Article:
Physicians face conundrum when treating bone loss

One new study finds that fractures increased after the Women's Health Initiative cast doubt on the safety of hormone therapy.

By Susan J. Landers — Posted Nov. 20, 2006

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Women in the earliest years of menopause -- those most in danger of rapid bone loss -- present a challenge to doctors who weigh the risks and benefits of available therapies.

The bisphosphonates and hormone therapies have long been the mainstays, but each has taken a hit, and their risk profiles have changed.

After the 2002 results of the Women's Health Initiative, hormone therapy fell from favor with the news that it caused increased risks for breast cancer, strokes and heart attacks. More recently, reports of osteonecrosis of the jaw among some bisphosphonate users raised concerns about those drugs.

Still, the fracture risks are fueling the need to protect bone health. Each year, about 1.5 million men and women have an osteoporosis-related fracture, according to a 2004 surgeon general's report. As many as 10 million Americans are estimated to have osteoporosis -- 8 million women and 2 million men, according to the National Osteoporosis Foundation.

And, although treatment remains a dilemma for physicians treating women in early menopause, the pendulum may be swinging back toward estrogen, said Wulf Utian, MD, PhD, executive director of the North American Menopause Society.

"There is certainly continued interest in hormone use for bones," he said. Debate at the society's recent conference indicated that there may be two camps forming: one that favors estrogen use and the other that favors bisphosphonates.

"Both are wrong," Dr. Utian said. "The truth lies in the middle."

Findings, presented Oct. 12 as a poster at the society's conference, revealed that the number of osteoporotic fractures among women rose by 44% after the precipitous decline in the use of hormones, particularly among women in early menopause, or perimenopause.

"We wanted to see what happened to women's bone health after the mass discontinuation of hormone therapy that occurred after WHI," said Dr. Syed Islam, director of safety, surveillance and epidemiology at Wyeth Research, and lead author on the poster. Wyeth makes estrogen products.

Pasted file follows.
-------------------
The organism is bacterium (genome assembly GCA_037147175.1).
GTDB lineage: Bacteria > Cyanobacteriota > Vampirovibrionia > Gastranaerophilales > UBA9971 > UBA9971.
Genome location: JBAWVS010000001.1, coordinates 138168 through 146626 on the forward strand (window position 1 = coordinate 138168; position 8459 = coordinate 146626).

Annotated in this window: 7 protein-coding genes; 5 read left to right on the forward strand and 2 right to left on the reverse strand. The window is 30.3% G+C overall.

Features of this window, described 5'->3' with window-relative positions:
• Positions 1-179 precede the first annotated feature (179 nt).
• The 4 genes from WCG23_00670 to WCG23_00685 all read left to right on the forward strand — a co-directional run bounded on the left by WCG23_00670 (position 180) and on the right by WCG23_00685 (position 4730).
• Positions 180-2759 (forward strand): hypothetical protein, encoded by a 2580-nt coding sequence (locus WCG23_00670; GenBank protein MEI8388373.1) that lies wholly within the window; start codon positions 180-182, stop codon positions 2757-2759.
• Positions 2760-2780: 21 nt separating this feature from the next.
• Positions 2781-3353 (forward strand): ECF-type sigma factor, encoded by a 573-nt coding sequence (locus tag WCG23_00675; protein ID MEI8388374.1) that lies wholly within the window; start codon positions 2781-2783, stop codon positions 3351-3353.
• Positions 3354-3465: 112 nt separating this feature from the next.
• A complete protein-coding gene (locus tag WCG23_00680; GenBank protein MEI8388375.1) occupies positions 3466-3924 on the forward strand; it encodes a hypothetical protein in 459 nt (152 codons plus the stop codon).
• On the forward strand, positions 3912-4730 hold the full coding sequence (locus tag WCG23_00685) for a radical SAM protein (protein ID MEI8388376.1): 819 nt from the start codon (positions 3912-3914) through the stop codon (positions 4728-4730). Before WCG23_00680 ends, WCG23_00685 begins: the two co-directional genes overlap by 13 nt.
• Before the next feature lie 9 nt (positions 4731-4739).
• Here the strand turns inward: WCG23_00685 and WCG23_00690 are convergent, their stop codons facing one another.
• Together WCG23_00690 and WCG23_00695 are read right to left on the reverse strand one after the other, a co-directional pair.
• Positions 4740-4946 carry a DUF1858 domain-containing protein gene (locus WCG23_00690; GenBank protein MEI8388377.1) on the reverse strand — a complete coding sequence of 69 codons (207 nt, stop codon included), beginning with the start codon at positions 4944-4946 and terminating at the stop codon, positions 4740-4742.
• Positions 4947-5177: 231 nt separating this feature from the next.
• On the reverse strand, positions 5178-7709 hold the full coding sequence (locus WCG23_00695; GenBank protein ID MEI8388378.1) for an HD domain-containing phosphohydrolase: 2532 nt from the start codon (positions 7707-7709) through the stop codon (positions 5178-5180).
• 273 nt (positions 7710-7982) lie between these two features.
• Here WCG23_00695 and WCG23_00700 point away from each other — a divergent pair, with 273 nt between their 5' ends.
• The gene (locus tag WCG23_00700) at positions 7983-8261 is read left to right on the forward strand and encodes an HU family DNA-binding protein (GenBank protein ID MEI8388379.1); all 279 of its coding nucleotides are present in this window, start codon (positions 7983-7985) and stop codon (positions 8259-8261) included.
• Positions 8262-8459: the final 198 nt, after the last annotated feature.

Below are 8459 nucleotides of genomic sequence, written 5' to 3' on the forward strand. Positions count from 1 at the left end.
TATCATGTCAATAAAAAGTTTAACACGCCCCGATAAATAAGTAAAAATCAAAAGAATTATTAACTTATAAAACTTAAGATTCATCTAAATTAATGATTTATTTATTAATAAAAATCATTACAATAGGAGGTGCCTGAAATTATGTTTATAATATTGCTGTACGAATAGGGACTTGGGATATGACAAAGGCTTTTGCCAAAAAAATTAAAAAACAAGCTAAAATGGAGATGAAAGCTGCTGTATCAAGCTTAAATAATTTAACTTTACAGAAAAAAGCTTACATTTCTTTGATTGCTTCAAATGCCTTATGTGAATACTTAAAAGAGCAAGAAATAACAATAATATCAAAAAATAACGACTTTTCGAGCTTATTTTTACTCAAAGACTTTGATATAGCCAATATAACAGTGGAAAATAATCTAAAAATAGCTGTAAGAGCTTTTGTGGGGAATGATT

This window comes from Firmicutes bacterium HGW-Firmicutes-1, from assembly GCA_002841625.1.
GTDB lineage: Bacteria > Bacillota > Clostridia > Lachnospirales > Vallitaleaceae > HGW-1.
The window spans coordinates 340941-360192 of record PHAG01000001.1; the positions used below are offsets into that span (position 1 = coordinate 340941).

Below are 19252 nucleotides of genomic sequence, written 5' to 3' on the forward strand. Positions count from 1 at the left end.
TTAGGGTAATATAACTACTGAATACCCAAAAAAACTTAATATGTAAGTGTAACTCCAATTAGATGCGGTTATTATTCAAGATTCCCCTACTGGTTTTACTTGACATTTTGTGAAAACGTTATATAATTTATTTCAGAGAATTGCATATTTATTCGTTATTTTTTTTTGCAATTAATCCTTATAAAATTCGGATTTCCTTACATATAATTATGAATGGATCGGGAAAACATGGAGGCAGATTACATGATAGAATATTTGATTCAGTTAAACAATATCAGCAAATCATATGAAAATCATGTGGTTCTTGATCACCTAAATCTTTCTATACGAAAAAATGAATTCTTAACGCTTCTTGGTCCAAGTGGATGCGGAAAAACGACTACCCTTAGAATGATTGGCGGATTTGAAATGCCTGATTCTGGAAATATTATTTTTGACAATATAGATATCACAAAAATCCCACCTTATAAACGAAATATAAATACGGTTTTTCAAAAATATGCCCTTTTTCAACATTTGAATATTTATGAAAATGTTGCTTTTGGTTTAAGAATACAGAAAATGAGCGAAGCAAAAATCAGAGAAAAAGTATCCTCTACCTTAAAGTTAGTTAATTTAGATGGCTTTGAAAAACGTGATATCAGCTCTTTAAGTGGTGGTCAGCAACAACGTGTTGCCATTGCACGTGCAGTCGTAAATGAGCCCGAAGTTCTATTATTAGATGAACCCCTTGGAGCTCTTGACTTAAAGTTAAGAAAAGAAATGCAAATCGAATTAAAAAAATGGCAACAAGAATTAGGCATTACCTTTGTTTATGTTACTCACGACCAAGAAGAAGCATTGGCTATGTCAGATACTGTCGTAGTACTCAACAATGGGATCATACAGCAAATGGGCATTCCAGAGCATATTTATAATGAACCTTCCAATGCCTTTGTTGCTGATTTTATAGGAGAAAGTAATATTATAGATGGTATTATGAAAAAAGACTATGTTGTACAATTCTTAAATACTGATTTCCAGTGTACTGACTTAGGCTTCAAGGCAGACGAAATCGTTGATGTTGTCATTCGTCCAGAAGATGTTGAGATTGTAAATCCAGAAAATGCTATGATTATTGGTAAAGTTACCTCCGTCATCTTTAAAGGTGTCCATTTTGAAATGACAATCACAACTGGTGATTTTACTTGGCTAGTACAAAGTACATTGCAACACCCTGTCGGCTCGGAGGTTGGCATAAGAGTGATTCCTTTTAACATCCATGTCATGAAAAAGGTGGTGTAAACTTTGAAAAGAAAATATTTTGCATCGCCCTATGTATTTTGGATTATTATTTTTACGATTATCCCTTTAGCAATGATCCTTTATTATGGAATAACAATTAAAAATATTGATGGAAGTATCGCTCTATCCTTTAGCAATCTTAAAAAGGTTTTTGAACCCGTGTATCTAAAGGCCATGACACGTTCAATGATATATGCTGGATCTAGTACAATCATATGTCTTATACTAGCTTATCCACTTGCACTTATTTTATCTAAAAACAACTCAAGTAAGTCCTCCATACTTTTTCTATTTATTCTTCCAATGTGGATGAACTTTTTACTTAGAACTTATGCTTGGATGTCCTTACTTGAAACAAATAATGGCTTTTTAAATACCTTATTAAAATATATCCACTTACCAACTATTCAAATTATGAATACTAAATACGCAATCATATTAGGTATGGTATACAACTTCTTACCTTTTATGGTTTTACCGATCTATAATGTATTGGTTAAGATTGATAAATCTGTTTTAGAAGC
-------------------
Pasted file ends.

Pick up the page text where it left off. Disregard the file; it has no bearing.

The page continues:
The findings signal the need for additional studies to see whether the women who had fractures were prescribed bone-building medications or had taken any actions to lower their risks, said Dr. Islam, who also has a doctorate in public health.

The study also hints at a head-to-head comparison of hormone use and bisphosphonates. Since sales data indicated that bisphosphonates' star was rising as estrogen's was falling, the fracture rate should have been stable or decreasing, Dr. Islam said. Instead it rose.

Questions have been raised about the usefulness of the WHI findings for younger women. The mean age of participants in that trial was 63. What about women ages 50 to 60, many have asked? Do the same results apply, or could those women benefit from a continued course of estrogen?

"What it means to me is, in the first few years after menopause, the symptomatic woman would do very well on hormones, and later, if she has a reduction in bone mass, start her on the bisphosphonates," Dr. Utian said. "Both drugs are valuable, they have specific places in the treatment or reduction of risk of osteoporotic fractures. I think, from what I've heard from people, that's the direction many are taking."

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External links

AMA online CME on osteoporosis management (link)

National Osteoporosis Foundation (link)

National Institutes of Health on the Women's Health Initiative and hormone therapy (link)

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